How to Zero a Red Dot Scope [A Complete Guide]

Today, we are going to reply to one of the most frequently asked questions about red dot sights “ how to zero a red dot scope.” We will include all the necessary information in this article that you need to zero your brand new red dot scope.

We all want to be as close to the bullseye as possible because accurate shooting is the main objective of using sights and scopes. Zeroing a red dot sight is not much different than a regular scope. Whether the scope is on a handgun, rifle, or shotgun, the process of zeroing is still the same.

First of all, this article is not for individuals who have a lot of experience and are professionals in zeroing the red dot. We are talking to those individuals who just either get their first rifle, first firearm, or first red dot. And want to know how to zero a red dot scope. Before we get started, We want to talk about the principle that is called MOA (Minute Of Angle).

So, What is MOA? MOA is just a unit of measurement. 1 MOA equals 1 inch of adjustments at 100 yards. And 1 MOA (Minute Of Angle) at 50 yards equals to ½ inch of adjustments.

We are talking about MOA because the unit of the Windage and Elevation adjustment is MOA. You can see, on your windage/elevation adjustments or in the instructions manual, the per-click value of the adjustments. Usually, it is 1 MOA per click.

Mount your Red Dot Scope

Most of the firearm models come with built-in red dot mounts. These models tend to fit several red dots. If your gun has no red dot mount, then don’t worry. The market is full of manufacturers who offer mounts for almost all types of guns. Sometimes, the red dot scope package includes a mount in it.

Here is how to mount a red dot sight on any rifle in 3 easy steps.

  1. Use thread locker on screws, it keeps your screws nice and snug.
  2. Place the red dot scope on the forward end of your rifle top rail.
  3. Push the optic forward and tighten it down.

Now your red dot is ready.

Place your Rifle on Solid Rest

The key to zero-in red dot is eliminating movement in the rifle while you’re performing the task. You need a proper rear and front rest for optimum stability. There is a number of good ways to do that. You can use sandbags or an especially designed sturdy steel frame that gives a solid platform for zero-in your red dot scope. Place your rifle on proper solid rest and center the red dot on the target.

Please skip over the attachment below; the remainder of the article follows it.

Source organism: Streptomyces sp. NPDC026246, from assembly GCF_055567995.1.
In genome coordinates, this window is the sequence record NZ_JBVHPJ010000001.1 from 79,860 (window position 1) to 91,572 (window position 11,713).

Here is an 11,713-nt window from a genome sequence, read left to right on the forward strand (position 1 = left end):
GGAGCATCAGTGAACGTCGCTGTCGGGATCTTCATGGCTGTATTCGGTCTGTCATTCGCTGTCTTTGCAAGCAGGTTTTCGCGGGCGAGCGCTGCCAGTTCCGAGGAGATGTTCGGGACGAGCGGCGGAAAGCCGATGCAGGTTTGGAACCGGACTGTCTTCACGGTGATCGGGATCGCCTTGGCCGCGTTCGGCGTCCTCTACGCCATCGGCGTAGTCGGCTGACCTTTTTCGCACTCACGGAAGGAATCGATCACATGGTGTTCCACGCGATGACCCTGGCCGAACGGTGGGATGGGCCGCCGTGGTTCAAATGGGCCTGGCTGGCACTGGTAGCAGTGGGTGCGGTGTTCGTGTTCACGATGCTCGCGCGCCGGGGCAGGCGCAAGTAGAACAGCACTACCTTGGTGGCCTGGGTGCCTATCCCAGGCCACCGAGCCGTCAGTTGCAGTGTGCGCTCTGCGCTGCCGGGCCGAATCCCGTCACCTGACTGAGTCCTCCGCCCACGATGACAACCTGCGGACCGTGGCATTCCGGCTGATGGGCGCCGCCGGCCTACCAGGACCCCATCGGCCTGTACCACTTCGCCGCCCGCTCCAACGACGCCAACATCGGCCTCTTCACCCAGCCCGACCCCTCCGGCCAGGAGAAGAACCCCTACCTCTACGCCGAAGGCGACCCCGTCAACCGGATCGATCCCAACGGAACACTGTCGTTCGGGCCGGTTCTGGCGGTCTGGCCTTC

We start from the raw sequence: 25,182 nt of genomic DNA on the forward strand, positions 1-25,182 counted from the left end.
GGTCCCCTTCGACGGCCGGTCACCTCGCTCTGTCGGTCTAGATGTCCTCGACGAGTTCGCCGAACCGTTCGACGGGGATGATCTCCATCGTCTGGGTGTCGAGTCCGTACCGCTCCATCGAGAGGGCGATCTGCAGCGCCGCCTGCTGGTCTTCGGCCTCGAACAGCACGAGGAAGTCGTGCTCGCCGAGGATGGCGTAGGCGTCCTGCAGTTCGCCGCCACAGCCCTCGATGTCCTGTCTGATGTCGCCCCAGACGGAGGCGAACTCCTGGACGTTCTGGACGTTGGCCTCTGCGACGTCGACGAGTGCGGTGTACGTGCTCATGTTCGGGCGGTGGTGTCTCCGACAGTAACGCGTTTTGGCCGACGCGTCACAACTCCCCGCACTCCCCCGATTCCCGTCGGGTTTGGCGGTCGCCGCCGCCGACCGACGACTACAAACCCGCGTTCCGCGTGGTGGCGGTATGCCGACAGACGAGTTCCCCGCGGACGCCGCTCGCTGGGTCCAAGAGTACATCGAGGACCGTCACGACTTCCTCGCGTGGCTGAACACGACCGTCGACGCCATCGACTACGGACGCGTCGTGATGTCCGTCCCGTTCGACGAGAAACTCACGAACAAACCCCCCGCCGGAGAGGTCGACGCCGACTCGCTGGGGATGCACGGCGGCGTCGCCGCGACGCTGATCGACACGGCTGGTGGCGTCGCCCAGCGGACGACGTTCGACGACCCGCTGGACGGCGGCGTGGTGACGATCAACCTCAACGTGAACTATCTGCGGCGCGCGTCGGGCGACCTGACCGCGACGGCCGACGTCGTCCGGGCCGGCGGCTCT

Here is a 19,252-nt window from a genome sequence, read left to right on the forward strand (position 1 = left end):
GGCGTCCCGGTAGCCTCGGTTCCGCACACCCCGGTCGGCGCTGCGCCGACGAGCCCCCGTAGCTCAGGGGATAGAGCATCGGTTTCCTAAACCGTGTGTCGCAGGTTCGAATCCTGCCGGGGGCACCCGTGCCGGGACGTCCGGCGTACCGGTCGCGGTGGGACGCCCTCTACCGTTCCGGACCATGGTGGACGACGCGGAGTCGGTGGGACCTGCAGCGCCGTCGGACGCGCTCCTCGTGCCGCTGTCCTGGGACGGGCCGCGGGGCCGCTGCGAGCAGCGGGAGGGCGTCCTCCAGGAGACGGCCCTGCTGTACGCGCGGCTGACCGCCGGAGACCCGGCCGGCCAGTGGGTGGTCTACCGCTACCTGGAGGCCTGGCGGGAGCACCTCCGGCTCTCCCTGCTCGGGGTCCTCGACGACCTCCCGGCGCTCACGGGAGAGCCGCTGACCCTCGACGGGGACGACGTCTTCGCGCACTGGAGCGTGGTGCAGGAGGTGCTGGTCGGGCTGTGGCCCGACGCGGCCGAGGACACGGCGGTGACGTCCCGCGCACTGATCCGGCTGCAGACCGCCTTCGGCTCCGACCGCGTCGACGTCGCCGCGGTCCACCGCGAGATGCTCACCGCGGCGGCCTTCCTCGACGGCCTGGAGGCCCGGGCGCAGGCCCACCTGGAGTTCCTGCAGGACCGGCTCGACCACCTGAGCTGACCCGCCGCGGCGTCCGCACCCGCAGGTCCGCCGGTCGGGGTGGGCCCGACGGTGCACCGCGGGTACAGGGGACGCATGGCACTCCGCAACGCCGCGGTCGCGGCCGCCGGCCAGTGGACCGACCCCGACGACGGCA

Set a target at Certain Distance

When we say zero, it means nothing more than taking the point of aim inside the red dot and making a match with the point of impact down range at a certain distance. The distance is important in zeroing the red dot.

For example, we like to zero the rifle at 100 yards and you might choose to zero your rifle at 200 yards. If we both shoot our zero rifles at a 100-yard target then our impact will be different. But that’s ok, It does not mean that your rifle is not zeroed. It means your rifle is zeroed at 200 yards.

Now, once we have that setup then we can use it as a baseline in the future to make adjustments at certain distances. The target distance may vary for different types of weapons. We generally set a target at 25 yards or 50 yards to make sure at least close enough on paper.

Fire 3 Shots

The aiming tip for anyone who is a beginner is that aim for a small area on your target if you can. For example, don’t aim at the big diamond on the printed target, aim at one of the corners of it.

First of all, load your weapon and position yourself to hit the target. You will have to shoot at least 3 shots to see the grouping. The grouping of the shots on the target helps in making adjustments for zeroing your red dot scope.

Make adjustments to the Red Dot sight

If the rounds that were fired land somewhere on the target, away from the aim point then you can bring the point of impact to the area that you are aiming at. As we know, usually MOA equals 1 inch of adjustments at 100 yards.

On your red dot, you will see an up arrow on the elevation knob, and a right arrow on the windage knob. If your point of impact is 4 inches below and 5 inches on the left side. So you will have to click the elevation turret 4 times and the windage turret 5 times to bring the red dot to the exact point of aim.

Fire More Shots   

Now fire 3 more shots to see if you are on the aiming point or not. You may not be exactly perfectly on the aiming point but you will be damn close. Make any adjustments if it is needed.


We hope that our step-by-step guide about how to zero a red dot scope will help you in zeroing your red dot. It not only enables you to zero your red dot scope quickly and easily but also, allows you to tell your friends in detail about how to zero a red dot scope. If you have any suggestions about how to zero a red dot scope guide, please let us know in the comment box.